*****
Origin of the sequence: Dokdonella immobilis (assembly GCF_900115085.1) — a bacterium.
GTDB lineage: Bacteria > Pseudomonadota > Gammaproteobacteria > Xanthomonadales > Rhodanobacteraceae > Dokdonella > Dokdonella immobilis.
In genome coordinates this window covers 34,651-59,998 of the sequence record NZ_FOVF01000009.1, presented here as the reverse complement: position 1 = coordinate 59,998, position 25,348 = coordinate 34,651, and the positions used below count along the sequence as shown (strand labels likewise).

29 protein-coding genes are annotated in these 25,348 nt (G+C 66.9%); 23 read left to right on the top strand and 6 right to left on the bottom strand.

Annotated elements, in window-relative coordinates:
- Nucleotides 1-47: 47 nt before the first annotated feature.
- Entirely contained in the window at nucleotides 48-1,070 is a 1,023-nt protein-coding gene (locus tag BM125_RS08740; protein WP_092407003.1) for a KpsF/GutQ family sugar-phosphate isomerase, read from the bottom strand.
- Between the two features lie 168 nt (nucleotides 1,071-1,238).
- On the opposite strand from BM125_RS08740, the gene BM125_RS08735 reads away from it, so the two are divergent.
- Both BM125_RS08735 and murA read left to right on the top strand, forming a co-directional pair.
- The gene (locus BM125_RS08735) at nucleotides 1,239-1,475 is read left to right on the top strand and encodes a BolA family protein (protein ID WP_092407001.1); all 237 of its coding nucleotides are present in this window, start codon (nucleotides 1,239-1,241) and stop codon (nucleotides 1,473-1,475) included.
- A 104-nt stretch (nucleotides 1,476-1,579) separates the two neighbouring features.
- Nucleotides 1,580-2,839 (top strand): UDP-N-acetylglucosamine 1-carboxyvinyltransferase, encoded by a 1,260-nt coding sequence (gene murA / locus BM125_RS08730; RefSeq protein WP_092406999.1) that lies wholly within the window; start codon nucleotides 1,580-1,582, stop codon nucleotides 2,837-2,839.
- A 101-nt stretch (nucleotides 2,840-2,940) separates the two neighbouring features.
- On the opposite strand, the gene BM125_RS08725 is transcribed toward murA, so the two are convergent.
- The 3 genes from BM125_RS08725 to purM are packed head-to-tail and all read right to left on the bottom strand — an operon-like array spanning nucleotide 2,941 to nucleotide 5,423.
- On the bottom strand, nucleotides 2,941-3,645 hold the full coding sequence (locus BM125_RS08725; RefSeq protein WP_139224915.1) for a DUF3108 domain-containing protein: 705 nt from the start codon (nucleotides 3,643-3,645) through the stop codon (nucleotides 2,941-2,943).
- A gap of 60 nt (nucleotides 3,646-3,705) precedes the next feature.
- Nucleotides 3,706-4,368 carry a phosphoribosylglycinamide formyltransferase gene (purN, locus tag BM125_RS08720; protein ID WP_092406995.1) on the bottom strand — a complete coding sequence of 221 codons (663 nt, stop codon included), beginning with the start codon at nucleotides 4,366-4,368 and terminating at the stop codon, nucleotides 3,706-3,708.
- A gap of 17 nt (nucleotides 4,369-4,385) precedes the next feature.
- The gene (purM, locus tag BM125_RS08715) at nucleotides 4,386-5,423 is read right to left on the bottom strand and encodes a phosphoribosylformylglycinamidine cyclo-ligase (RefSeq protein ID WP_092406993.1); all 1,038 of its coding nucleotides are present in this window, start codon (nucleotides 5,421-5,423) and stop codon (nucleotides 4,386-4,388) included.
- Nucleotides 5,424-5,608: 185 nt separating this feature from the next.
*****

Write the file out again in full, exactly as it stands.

Origin of the sequence: Dokdonella immobilis (assembly GCF_900115085.1) — a bacterium.
GTDB lineage: Bacteria > Pseudomonadota > Gammaproteobacteria > Xanthomonadales > Rhodanobacteraceae > Dokdonella > Dokdonella immobilis.
In genome coordinates this window covers 34,651-59,998 of the sequence record NZ_FOVF01000009.1, presented here as the reverse complement: position 1 = coordinate 59,998, position 25,348 = coordinate 34,651, and the positions used below count along the sequence as shown (strand labels likewise).

29 protein-coding genes are annotated in these 25,348 nt (G+C 66.9%); 23 read left to right on the top strand and 6 right to left on the bottom strand.

Annotated elements, in window-relative coordinates:
- Nucleotides 1-47: 47 nt before the first annotated feature.
- Entirely contained in the window at nucleotides 48-1,070 is a 1,023-nt protein-coding gene (locus tag BM125_RS08740; protein WP_092407003.1) for a KpsF/GutQ family sugar-phosphate isomerase, read from the bottom strand.
- Between the two features lie 168 nt (nucleotides 1,071-1,238).
- On the opposite strand from BM125_RS08740, the gene BM125_RS08735 reads away from it, so the two are divergent.
- Both BM125_RS08735 and murA read left to right on the top strand, forming a co-directional pair.
- The gene (locus BM125_RS08735) at nucleotides 1,239-1,475 is read left to right on the top strand and encodes a BolA family protein (protein ID WP_092407001.1); all 237 of its coding nucleotides are present in this window, start codon (nucleotides 1,239-1,241) and stop codon (nucleotides 1,473-1,475) included.
- A 104-nt stretch (nucleotides 1,476-1,579) separates the two neighbouring features.
- Nucleotides 1,580-2,839 (top strand): UDP-N-acetylglucosamine 1-carboxyvinyltransferase, encoded by a 1,260-nt coding sequence (gene murA / locus BM125_RS08730; RefSeq protein WP_092406999.1) that lies wholly within the window; start codon nucleotides 1,580-1,582, stop codon nucleotides 2,837-2,839.
- A 101-nt stretch (nucleotides 2,840-2,940) separates the two neighbouring features.
- On the opposite strand, the gene BM125_RS08725 is transcribed toward murA, so the two are convergent.
- The 3 genes from BM125_RS08725 to purM are packed head-to-tail and all read right to left on the bottom strand — an operon-like array spanning nucleotide 2,941 to nucleotide 5,423.
- On the bottom strand, nucleotides 2,941-3,645 hold the full coding sequence (locus BM125_RS08725; RefSeq protein WP_139224915.1) for a DUF3108 domain-containing protein: 705 nt from the start codon (nucleotides 3,643-3,645) through the stop codon (nucleotides 2,941-2,943).
- A gap of 60 nt (nucleotides 3,646-3,705) precedes the next feature.
- Nucleotides 3,706-4,368 carry a phosphoribosylglycinamide formyltransferase gene (purN, locus tag BM125_RS08720; protein ID WP_092406995.1) on the bottom strand — a complete coding sequence of 221 codons (663 nt, stop codon included), beginning with the start codon at nucleotides 4,366-4,368 and terminating at the stop codon, nucleotides 3,706-3,708.
- A gap of 17 nt (nucleotides 4,369-4,385) precedes the next feature.
- The gene (purM, locus tag BM125_RS08715) at nucleotides 4,386-5,423 is read right to left on the bottom strand and encodes a phosphoribosylformylglycinamidine cyclo-ligase (RefSeq protein ID WP_092406993.1); all 1,038 of its coding nucleotides are present in this window, start codon (nucleotides 5,421-5,423) and stop codon (nucleotides 4,386-4,388) included.
- Nucleotides 5,424-5,608: 185 nt separating this feature from the next.